Banks failing to deal appropriately with customers using powers of attorney

About 11 per cent of Australians have given an enduring power of attorney to a family member or friend to manage their financial affairs and, with an ageing population, the number of people unable or unwilling to look after their own financial affairs is expected to grow. According to new research, banks are not keeping up with the trend. Few financial institutions have effective policies for dealing with powers of attorney or other substitute decision-making instruments.

OtherBanking Day (28-Jul-2015)

Released: 29-Jul-2015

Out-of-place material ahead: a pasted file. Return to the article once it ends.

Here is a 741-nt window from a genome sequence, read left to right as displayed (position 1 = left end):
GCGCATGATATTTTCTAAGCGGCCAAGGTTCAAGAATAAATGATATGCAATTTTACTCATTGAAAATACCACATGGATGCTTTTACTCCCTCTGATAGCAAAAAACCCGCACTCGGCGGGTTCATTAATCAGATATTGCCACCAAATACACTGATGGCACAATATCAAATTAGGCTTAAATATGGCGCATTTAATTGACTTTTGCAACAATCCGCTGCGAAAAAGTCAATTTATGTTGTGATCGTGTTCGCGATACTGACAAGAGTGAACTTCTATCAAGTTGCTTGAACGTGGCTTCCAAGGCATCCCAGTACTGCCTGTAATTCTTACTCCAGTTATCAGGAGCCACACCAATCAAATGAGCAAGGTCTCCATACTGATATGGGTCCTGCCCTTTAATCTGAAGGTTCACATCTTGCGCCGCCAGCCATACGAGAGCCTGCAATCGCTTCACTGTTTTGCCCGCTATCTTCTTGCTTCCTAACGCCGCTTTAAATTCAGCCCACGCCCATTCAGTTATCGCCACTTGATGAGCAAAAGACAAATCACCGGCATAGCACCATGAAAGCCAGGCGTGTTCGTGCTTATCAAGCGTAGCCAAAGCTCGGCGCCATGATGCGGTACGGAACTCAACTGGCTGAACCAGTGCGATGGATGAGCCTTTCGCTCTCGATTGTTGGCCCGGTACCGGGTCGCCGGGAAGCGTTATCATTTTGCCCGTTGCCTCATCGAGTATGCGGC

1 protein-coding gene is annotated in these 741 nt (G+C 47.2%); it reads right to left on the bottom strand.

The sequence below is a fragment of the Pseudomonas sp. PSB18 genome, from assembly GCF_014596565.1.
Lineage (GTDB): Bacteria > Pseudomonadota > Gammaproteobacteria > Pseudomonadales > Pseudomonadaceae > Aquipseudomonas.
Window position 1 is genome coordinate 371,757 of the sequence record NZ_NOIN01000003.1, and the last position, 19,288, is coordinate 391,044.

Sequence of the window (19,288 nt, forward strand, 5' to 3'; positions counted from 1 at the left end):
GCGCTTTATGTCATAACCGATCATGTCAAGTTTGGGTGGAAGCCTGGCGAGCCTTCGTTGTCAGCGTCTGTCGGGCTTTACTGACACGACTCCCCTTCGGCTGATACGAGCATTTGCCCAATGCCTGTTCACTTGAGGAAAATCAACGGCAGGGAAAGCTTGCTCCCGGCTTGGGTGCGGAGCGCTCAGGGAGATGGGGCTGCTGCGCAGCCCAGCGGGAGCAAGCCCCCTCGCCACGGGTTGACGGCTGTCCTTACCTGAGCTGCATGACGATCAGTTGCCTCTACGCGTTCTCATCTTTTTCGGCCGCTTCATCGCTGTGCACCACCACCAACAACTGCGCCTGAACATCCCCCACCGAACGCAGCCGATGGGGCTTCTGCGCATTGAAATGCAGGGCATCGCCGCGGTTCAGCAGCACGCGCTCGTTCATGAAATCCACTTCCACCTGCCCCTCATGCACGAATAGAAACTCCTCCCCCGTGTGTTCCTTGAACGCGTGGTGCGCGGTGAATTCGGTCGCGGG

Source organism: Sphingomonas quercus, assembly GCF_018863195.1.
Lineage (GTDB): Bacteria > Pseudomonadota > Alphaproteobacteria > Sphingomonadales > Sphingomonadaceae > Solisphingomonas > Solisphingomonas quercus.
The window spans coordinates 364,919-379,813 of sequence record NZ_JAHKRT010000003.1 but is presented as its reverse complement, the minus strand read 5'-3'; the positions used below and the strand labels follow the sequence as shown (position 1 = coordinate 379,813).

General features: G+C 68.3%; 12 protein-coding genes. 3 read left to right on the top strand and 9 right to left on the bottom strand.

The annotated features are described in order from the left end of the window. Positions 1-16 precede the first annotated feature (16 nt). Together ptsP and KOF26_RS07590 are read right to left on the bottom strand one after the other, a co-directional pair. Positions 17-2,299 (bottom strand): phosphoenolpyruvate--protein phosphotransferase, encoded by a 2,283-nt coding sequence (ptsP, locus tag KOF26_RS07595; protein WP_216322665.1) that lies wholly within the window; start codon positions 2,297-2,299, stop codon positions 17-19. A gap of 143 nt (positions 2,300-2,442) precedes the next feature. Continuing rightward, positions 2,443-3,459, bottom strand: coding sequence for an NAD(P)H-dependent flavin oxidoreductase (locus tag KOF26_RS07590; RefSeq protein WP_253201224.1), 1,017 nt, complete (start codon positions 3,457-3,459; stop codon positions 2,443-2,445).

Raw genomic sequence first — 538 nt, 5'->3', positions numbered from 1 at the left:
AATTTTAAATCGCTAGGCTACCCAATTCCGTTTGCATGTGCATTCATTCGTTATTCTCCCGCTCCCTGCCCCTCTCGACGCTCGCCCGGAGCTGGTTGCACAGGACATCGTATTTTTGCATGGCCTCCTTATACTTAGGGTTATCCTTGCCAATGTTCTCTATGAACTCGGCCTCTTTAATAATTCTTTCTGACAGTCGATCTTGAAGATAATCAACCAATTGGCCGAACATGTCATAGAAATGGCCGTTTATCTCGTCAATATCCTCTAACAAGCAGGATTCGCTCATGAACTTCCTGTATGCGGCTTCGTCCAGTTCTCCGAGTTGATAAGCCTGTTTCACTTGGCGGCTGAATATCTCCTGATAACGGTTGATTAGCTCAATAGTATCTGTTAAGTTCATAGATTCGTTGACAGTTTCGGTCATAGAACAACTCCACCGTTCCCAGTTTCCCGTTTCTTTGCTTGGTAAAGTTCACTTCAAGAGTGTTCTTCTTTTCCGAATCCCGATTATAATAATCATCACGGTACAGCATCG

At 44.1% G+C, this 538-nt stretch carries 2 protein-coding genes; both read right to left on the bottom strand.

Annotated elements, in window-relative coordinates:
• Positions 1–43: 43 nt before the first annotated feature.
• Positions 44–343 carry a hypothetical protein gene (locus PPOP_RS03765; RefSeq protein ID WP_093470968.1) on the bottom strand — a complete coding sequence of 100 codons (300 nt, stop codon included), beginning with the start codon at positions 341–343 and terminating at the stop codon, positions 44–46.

About 11 per cent of Australians have given an enduring power of attorney to a family member or friend to manage their financial affairs and, with an ageing population, the number of people unable or unwilling to look after their own financial affairs is expected to grow. According to new research, banks are not keeping up with the trend. Few financial institutions have effective policies for dealing with powers of attorney or other substitute decision-making instruments.

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